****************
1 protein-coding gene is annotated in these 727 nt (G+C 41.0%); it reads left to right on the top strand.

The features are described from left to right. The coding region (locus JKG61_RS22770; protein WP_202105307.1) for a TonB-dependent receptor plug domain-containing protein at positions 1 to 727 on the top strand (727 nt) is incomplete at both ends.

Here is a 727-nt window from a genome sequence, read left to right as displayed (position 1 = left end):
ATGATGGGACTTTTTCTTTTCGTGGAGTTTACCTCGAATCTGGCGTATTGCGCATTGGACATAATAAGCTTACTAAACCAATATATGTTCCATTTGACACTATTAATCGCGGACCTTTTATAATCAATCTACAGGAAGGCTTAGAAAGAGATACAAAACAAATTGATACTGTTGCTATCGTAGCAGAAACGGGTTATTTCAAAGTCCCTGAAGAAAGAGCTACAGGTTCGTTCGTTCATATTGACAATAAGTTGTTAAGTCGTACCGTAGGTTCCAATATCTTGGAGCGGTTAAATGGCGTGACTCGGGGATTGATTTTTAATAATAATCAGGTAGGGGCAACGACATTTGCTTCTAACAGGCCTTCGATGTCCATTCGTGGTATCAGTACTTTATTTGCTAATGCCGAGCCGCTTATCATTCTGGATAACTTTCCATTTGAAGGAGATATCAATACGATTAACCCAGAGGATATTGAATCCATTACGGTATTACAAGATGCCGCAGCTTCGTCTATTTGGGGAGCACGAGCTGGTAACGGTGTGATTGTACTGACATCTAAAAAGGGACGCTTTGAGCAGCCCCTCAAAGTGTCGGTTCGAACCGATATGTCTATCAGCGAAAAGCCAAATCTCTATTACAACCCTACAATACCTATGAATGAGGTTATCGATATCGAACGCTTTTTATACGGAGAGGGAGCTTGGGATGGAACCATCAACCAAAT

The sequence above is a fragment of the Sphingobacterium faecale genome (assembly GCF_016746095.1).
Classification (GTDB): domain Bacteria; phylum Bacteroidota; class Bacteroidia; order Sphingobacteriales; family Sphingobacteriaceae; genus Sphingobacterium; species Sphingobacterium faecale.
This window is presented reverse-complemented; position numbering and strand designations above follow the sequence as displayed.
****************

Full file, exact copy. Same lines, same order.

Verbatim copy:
1 protein-coding gene is annotated in these 727 nt (G+C 41.0%); it reads left to right on the top strand.

The features are described from left to right. The coding region (locus JKG61_RS22770; protein WP_202105307.1) for a TonB-dependent receptor plug domain-containing protein at positions 1 to 727 on the top strand (727 nt) is incomplete at both ends.

Here is a 727-nt window from a genome sequence, read left to right as displayed (position 1 = left end):
ATGATGGGACTTTTTCTTTTCGTGGAGTTTACCTCGAATCTGGCGTATTGCGCATTGGACATAATAAGCTTACTAAACCAATATATGTTCCATTTGACACTATTAATCGCGGACCTTTTATAATCAATCTACAGGAAGGCTTAGAAAGAGATACAAAACAAATTGATACTGTTGCTATCGTAGCAGAAACGGGTTATTTCAAAGTCCCTGAAGAAAGAGCTACAGGTTCGTTCGTTCATATTGACAATAAGTTGTTAAGTCGTACCGTAGGTTCCAATATCTTGGAGCGGTTAAATGGCGTGACTCGGGGATTGATTTTTAATAATAATCAGGTAGGGGCAACGACATTTGCTTCTAACAGGCCTTCGATGTCCATTCGTGGTATCAGTACTTTATTTGCTAATGCCGAGCCGCTTATCATTCTGGATAACTTTCCATTTGAAGGAGATATCAATACGATTAACCCAGAGGATATTGAATCCATTACGGTATTACAAGATGCCGCAGCTTCGTCTATTTGGGGAGCACGAGCTGGTAACGGTGTGATTGTACTGACATCTAAAAAGGGACGCTTTGAGCAGCCCCTCAAAGTGTCGGTTCGAACCGATATGTCTATCAGCGAAAAGCCAAATCTCTATTACAACCCTACAATACCTATGAATGAGGTTATCGATATCGAACGCTTTTTATACGGAGAGGGAGCTTGGGATGGAACCATCAACCAAAT

The sequence above is a fragment of the Sphingobacterium faecale genome (assembly GCF_016746095.1).
Classification (GTDB): domain Bacteria; phylum Bacteroidota; class Bacteroidia; order Sphingobacteriales; family Sphingobacteriaceae; genus Sphingobacterium; species Sphingobacterium faecale.
This window is presented reverse-complemented; position numbering and strand designations above follow the sequence as displayed.